Philip Wilkinson said...

Absolutely, DC. Stand by...

Sandy said...

Oh that is so very very pretty! You's are so lucky over there having such history...i'd REVEL in it!!!! Lovely article

Wartime Housewife said...

Wouldn't it have been wonderful to see it in the flesh? We castigate ourselves nowadays for acts of architectural vandalism, but compared to our forbears we are positive zealots. No excuse for getting complacent though.
Love the title by the way.

Lord Carrot said...

How odd. We were in Shobdon church on Saturday afternoon, amazed to find it open. But sadly we didn't have the time (well, the pubs were open) to walk up to the arches. Now, of course, I wish we had.

Philip Wilkinson said...

Odd, my lord, how we sometimes follow one another round or cross paths. Sometime I half expect to bump into that fellow Peter Ashley on my travels, too.

designslinger.com said...

We've been following your blog for over a year and this post really resonated with us. The plaster cast of the Shobdon Arches is so crisp, in contrast with the present day Arches. Did the Industrial Revolution contribute to the rapid deterioration of the Arches? It's just amazing how quickly they wore down between 1851 and today.
Thank you so much for sharing this post with us!!!

Philip Wilkinson said...

Designslinger: This is a really good question. There's little industry near Shobdon – it's in the middle of the countryside. But I suppose pollution could have been brought to the site from farther away in the form of acid rain.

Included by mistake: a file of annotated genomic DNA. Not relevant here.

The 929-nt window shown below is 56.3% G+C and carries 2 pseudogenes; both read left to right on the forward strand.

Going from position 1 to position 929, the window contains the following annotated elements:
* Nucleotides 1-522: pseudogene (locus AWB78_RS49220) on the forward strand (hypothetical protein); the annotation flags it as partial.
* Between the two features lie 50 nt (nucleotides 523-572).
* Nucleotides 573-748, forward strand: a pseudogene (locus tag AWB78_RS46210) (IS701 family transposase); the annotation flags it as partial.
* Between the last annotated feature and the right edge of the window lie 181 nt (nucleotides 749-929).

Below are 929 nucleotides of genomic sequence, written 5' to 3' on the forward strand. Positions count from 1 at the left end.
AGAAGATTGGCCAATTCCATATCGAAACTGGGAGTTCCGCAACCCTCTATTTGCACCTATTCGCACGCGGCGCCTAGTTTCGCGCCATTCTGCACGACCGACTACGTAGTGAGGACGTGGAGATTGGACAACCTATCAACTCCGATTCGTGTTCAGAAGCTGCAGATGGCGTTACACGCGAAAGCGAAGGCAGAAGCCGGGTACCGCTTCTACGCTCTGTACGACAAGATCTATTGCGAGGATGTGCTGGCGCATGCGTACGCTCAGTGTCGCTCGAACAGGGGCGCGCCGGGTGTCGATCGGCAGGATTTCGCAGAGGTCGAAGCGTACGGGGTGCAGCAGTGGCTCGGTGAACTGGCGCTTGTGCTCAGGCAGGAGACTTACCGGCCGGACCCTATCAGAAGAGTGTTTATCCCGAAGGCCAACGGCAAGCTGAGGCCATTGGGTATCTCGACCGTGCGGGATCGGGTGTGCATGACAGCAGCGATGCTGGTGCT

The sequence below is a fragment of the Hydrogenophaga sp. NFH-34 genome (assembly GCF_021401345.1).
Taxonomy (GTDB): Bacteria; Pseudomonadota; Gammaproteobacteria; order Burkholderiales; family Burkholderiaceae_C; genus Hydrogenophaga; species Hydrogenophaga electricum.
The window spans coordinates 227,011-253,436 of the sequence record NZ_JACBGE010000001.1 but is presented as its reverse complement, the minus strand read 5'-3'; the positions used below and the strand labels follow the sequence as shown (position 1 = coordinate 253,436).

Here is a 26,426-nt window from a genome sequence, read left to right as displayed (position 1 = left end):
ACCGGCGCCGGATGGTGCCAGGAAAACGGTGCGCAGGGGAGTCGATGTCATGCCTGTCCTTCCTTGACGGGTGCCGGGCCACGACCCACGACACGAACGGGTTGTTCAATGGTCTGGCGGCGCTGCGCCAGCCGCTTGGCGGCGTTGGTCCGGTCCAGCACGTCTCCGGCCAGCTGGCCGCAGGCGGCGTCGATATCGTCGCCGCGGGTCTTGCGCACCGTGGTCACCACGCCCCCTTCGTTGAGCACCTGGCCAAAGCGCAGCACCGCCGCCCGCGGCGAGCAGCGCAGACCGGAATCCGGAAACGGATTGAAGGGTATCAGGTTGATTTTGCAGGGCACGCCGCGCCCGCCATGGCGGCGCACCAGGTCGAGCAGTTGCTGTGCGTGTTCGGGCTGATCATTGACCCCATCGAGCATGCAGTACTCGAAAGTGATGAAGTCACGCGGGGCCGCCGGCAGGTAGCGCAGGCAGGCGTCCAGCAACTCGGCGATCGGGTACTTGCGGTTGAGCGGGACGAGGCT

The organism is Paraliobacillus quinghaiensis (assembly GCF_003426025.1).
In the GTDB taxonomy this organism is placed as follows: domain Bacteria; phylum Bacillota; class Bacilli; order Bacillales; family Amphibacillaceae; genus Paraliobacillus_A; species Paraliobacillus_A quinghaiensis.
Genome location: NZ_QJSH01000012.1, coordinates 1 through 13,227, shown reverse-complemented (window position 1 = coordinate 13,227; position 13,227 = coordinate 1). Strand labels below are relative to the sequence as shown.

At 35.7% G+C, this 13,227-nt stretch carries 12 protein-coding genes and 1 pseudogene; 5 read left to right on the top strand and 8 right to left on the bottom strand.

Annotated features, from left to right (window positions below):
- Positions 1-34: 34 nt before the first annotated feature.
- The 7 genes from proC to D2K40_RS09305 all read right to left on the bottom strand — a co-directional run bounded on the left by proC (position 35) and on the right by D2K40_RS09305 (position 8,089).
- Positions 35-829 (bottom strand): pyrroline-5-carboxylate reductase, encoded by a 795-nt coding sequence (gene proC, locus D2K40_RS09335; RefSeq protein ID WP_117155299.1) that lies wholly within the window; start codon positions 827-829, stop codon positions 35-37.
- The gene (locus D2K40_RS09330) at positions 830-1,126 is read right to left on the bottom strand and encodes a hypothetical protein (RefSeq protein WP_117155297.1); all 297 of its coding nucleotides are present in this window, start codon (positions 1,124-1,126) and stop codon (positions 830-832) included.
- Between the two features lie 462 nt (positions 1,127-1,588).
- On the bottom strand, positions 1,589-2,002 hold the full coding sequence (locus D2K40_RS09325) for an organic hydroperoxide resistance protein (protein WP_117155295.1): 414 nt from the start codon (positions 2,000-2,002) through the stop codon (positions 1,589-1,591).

Philip Wilkinson said...

And, by the way: thank you all for your comments and for following the blog so faithfully. Your interest is really appreciated and I hope future posts keep you interested and entertained.

Anonymous said...

The 'cast' is a plaster recreation from the 1854 Crystal Palace on Sydenham. It was made by Raffaelle Monti for the Mediaeval Court, commisioned by the Crystal Palace Company and donated to the V&A after the Palace burnt down in 1936.

Philip Wilkinson said...

Oh that's fascinating, thank you. So not made for 1851, then. And not a cast but a copy? I've seen this object referred to as a cast, but did wonder that it was so perfect, given that the original must have eroded a lot by the 1850s.

C B Newham said...

This is a very old post, but I thought I would answer your last response. Here's a copy from the V&A's own web page. It is a cast but "slightly worked-up". As the arches were moved to their current position in c.1751 and the cast made c.1850, that's only 100 years of weathering, so much of the detail may have remained.



Given by the Trustees of Crystal Palace in 1938

Original:

Tympanum
Sculptor unknown
About 1140
Stone
From the church at Shobdon later removed and re-erected in Shobdon Park, Herefordshire, England

Shobdon Church was demolished in the 18th century and its two doorways with their tympana and the chancel arch were re-erected in Shobdon Park as a folly and are now decayed from weathering. The plaster cast, made in the 1850s for the Crystal Palace, was slightly worked-up by the caster.

Philip Wilkinson said...

C B Neewham: Many thanks. The information is very helpful. I don't remember there being so much information when I looked at the V&A site when I wrote this post back in 2010, but whether it has been added in the intervening years or I missed it first time round, thank you very much.

Philip Wilkinson said...

Sorry about the excess of e's there.